One of the most interesting phenomena in the history of literature, the Gothic novel which flourished from about 1765 to 1825 still has much to offer to the modern reader.
Supernatural thrills, adventure and suspense, colorful settings, and, in the better examples, literary quality are all present.
It also served as the model in plot, characterizations, settings, and tone for hundreds, perhaps thousands of successors.Vathek, by the eccentric British millionaire William Beckford, is generally considered to be the high point of the Oriental tale in English literature.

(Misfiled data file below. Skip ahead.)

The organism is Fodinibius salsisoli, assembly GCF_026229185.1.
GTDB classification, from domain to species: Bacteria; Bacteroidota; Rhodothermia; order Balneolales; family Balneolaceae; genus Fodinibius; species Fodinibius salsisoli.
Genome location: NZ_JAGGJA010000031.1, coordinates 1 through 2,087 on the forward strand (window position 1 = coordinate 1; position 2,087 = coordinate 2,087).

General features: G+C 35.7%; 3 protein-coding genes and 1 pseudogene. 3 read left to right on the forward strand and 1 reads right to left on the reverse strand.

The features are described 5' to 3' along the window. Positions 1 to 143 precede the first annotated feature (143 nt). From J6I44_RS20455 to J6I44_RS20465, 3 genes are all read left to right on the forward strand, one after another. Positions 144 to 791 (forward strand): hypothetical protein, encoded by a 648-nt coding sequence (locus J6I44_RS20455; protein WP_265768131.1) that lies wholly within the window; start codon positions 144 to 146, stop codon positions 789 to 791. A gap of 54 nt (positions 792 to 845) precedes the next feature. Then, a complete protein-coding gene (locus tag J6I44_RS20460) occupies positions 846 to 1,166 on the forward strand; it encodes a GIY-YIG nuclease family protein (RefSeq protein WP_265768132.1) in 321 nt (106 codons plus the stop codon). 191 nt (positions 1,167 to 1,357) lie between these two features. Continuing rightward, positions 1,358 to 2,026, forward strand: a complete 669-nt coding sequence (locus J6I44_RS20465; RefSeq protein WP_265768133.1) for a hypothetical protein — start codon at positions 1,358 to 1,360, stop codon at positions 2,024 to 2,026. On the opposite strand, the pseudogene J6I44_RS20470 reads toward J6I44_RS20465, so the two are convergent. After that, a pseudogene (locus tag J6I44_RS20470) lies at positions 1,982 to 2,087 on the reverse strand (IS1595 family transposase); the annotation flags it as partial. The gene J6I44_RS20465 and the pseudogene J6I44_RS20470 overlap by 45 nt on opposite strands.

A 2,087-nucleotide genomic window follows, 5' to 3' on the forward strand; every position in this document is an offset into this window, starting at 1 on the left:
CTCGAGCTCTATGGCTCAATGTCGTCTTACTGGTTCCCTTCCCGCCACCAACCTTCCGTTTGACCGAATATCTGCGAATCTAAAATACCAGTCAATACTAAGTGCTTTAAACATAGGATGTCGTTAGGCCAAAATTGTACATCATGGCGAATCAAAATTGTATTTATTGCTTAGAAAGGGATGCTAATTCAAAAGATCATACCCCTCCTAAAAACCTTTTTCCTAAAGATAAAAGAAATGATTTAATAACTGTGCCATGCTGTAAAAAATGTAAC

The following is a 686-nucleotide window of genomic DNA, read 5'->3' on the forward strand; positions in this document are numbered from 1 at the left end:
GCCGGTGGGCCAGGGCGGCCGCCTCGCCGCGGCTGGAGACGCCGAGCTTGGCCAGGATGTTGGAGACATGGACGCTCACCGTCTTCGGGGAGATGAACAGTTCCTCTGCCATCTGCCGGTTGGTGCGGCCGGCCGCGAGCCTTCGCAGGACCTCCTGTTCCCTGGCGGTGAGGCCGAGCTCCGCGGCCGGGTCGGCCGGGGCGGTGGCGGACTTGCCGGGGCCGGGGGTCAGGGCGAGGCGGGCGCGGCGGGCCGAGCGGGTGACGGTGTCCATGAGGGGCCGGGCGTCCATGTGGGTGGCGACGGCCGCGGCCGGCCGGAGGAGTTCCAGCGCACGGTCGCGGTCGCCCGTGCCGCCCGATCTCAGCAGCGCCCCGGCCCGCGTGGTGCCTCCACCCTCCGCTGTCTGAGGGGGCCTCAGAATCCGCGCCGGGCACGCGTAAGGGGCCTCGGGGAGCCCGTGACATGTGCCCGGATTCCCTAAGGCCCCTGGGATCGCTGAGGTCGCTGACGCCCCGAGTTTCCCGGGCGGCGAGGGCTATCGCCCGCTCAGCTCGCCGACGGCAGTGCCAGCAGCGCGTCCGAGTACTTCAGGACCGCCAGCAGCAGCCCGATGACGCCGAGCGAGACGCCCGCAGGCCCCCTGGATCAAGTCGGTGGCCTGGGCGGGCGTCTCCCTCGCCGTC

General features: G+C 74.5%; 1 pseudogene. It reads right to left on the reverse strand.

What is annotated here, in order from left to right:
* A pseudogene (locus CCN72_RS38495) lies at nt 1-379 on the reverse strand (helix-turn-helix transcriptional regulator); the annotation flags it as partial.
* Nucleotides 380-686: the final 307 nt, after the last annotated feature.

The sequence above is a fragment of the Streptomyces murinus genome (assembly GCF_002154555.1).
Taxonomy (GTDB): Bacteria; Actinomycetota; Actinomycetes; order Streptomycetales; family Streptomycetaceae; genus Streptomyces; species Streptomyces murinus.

Certainly no one has ever written (in any European tongue) a story which better unifies the stirrings of Gothic romanticism with the color, poetry, and vivacity of the original Arabian Nights.The third novel in this collection, John Polidor's Vampyre, emerged from the same soirées of ghost-story telling in Geneva that produced Mary Shelley's Frankenstein.
Generations of readers have found thrills and horrors in Walpole's fine work, while Vathek cannot be excelled in its unusual mixture of the bizarre, cruel irony, and masterful narration.